My Review: 7/10

** spoiler alert **
I've read a lot of dystopian novels recently, so maybe that's why it didn't make as lasting of an impact. Overall though, a good book. Full of meaning, without the depressing heaviness that can accompany the topic matter. It was a little slow for the first few chapters, but then it really picked up pace. I think it was well written, especially as the lack of color was a complete surprise to me. I'm looking forward to seeing how the story progresses.

Thursday, August 9, 2012

A Curse Dark As Gold Review

A Curse Dark As GoldA Curse Dark As Gold

This ravishing winner of the ALA's William C. Morris YA Debut Award is a fairy tale, spun with a mystery, woven with a family story, and shot through with romance.

Charlotte Miller has always scoffed at talk of a curse on her family's woolen mill, which holds her beloved small town together. But after her father's death, the bad luck piles up: departing workers, impossible debts, an overbearing uncle. Then a stranger named Jack Spinner offers a tempting proposition: He can turn straw into gold thread, for the small price of her mother's ring. As Charlotte is drawn deeper into her bargains with Spinner-and a romance with the local banker-she must unravel the truth of the curse on the mill and save the community she's always called home.

My Review: 8.5/10
This high of a rating usually means that this is something i will want to read again and again. not the case here. part of me wishes i had never started reading it to begin with. despite a happily resolved ending filled with hope and a bright future, with the skeletons of the past peacefully buried, the story is riddled with sinister and violent happenings. the creepy tone that seeps forth from the pages was too all-consuming.

elizabeth bunce did an amazing job with the story telling and i agree with her that this is a much better rendition of rumpelstiltskin. but the stories i read latch themselves firmly on to my being, and it is my nature to prefer novels with more light than darkness, more humor than despair and more hope than fear. to anyone who does not share my easily affected constitution, i would recommend this book.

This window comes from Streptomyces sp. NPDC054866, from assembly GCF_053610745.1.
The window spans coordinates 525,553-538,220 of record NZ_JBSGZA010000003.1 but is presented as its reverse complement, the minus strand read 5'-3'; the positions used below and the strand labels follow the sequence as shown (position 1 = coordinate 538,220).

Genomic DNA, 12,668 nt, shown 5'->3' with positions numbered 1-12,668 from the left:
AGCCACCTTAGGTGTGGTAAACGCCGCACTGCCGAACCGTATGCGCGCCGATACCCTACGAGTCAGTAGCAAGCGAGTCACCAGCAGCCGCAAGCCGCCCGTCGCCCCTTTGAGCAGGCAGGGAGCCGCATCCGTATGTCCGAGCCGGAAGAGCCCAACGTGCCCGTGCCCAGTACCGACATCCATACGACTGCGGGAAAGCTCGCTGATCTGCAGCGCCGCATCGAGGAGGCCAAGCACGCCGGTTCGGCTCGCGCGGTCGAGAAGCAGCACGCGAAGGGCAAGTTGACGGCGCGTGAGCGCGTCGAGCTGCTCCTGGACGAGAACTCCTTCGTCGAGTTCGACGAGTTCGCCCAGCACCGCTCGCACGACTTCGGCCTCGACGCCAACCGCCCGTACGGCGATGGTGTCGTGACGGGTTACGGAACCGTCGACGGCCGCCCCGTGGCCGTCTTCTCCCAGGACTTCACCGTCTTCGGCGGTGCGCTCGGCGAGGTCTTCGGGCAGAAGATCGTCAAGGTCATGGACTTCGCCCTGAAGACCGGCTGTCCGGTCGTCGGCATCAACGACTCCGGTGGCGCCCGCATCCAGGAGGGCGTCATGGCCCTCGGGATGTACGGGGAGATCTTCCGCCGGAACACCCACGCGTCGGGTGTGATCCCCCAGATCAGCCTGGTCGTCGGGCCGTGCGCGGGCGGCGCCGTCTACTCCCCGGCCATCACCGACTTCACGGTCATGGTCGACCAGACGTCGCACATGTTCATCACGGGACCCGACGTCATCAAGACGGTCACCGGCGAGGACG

i disagree with ms bunce as well as many other reviewers regarding the names. i know that in history a lot of people did get their last names from their professions, and this certainly helped me to remember who they were quicker, but i didnt feel that these direct names gave them strength or made them more solid. quite the contrary, i felt that it made them seem more indistinct, like vapor; most of these names, i will not remember or think of again.

charlotte, rosie, and randall are all characters worth knowing and growing attached to. and the messages of honesty, family, forgiveness and justice are all themes we could do with more of in our lives.

Wednesday, August 8, 2012

The Apothecary's Daughter Review

The Apothecary's Daughter The Apothecary's Daughter


As Lilly toils in her father's apothecary shop, preparing herbs and remedies by rote, she is haunted by memories of her mother's disappearance. Villagers whisper the tale, but her father refuses to discuss it. All the while, she dreams of the world beyond --- of travel and adventure and romance.

When a relative offers to host her in London, Lilly discovers the pleasures and pitfalls of fashionable society and suitors, as well as clues about her mother. But will Lilly find what she is searching for --- the truth of the past and a love for the future?

My Review: 4/10

I felt that this novel went on for way too long. I was surprised by the way some of the characters' loose ends were tied up. Lilly was likeable but I felt that she passed from man to man way too easily and without any real feeling. Her father's disgrace was not pretty. I had hoped for the best for her mother til the bitter end. One of the reasons that I like reading pieces set during this time is that there is less debauchery and less scandal. Emotions, attachments, etc weigh so much more heavily and are so much more pure. I didn't feel that this story represented that very well at all.

Sunday, August 5, 2012

The Colonel's Lady Review

The Colonel's Lady The Colonel's Lady

In 1779, when genteel Virginia spinster Roxanna Rowan arrives at the Kentucky fort commanded by Colonel Cassius McLinn, she finds that her officer father has died. Penniless and destitute, Roxanna is forced to take her father's place as scrivener. Before long, it's clear that the colonel himself is attracted to her. But she soon realizes the colonel has grave secrets of his own—some of which have to do with her father's sudden death. Can she ever truly love him?

My Review: 5/10

  some aspects were definitely interesting, but i felt the story could have, sometimes should have, ended several times over. the constant crying got a bit old and if it werent for the overuse of the word "winsome" (apx every other page) I would have given it 6/10- if im too distracted by the word use to take in the story, its too much. i liked 5 feathers' involvement. and though i suspected either hank, bella or micajah (sp?) I was never certain, so that was well done.